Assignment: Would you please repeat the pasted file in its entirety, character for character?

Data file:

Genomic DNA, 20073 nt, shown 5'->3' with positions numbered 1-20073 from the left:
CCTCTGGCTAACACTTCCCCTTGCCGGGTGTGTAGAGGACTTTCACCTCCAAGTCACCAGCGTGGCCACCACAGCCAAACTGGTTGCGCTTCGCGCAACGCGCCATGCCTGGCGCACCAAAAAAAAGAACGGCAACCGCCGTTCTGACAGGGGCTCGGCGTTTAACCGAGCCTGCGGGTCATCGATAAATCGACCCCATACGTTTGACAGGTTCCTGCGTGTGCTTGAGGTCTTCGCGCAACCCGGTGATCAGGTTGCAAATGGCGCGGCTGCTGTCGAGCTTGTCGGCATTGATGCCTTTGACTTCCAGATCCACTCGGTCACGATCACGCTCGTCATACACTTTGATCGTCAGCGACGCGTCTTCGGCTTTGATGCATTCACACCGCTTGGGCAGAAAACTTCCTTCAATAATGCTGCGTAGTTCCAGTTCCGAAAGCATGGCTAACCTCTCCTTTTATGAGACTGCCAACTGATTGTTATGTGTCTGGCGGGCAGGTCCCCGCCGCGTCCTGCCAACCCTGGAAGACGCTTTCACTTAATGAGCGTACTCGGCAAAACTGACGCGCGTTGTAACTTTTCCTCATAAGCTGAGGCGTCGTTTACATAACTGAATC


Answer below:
Genomic DNA, 20073 nt, shown 5'->3' with positions numbered 1-20073 from the left:
CCTCTGGCTAACACTTCCCCTTGCCGGGTGTGTAGAGGACTTTCACCTCCAAGTCACCAGCGTGGCCACCACAGCCAAACTGGTTGCGCTTCGCGCAACGCGCCATGCCTGGCGCACCAAAAAAAAGAACGGCAACCGCCGTTCTGACAGGGGCTCGGCGTTTAACCGAGCCTGCGGGTCATCGATAAATCGACCCCATACGTTTGACAGGTTCCTGCGTGTGCTTGAGGTCTTCGCGCAACCCGGTGATCAGGTTGCAAATGGCGCGGCTGCTGTCGAGCTTGTCGGCATTGATGCCTTTGACTTCCAGATCCACTCGGTCACGATCACGCTCGTCATACACTTTGATCGTCAGCGACGCGTCTTCGGCTTTGATGCATTCACACCGCTTGGGCAGAAAACTTCCTTCAATAATGCTGCGTAGTTCCAGTTCCGAAAGCATGGCTAACCTCTCCTTTTATGAGACTGCCAACTGATTGTTATGTGTCTGGCGGGCAGGTCCCCGCCGCGTCCTGCCAACCCTGGAAGACGCTTTCACTTAATGAGCGTACTCGGCAAAACTGACGCGCGTTGTAACTTTTCCTCATAAGCTGAGGCGTCGTTTACATAACTGAATC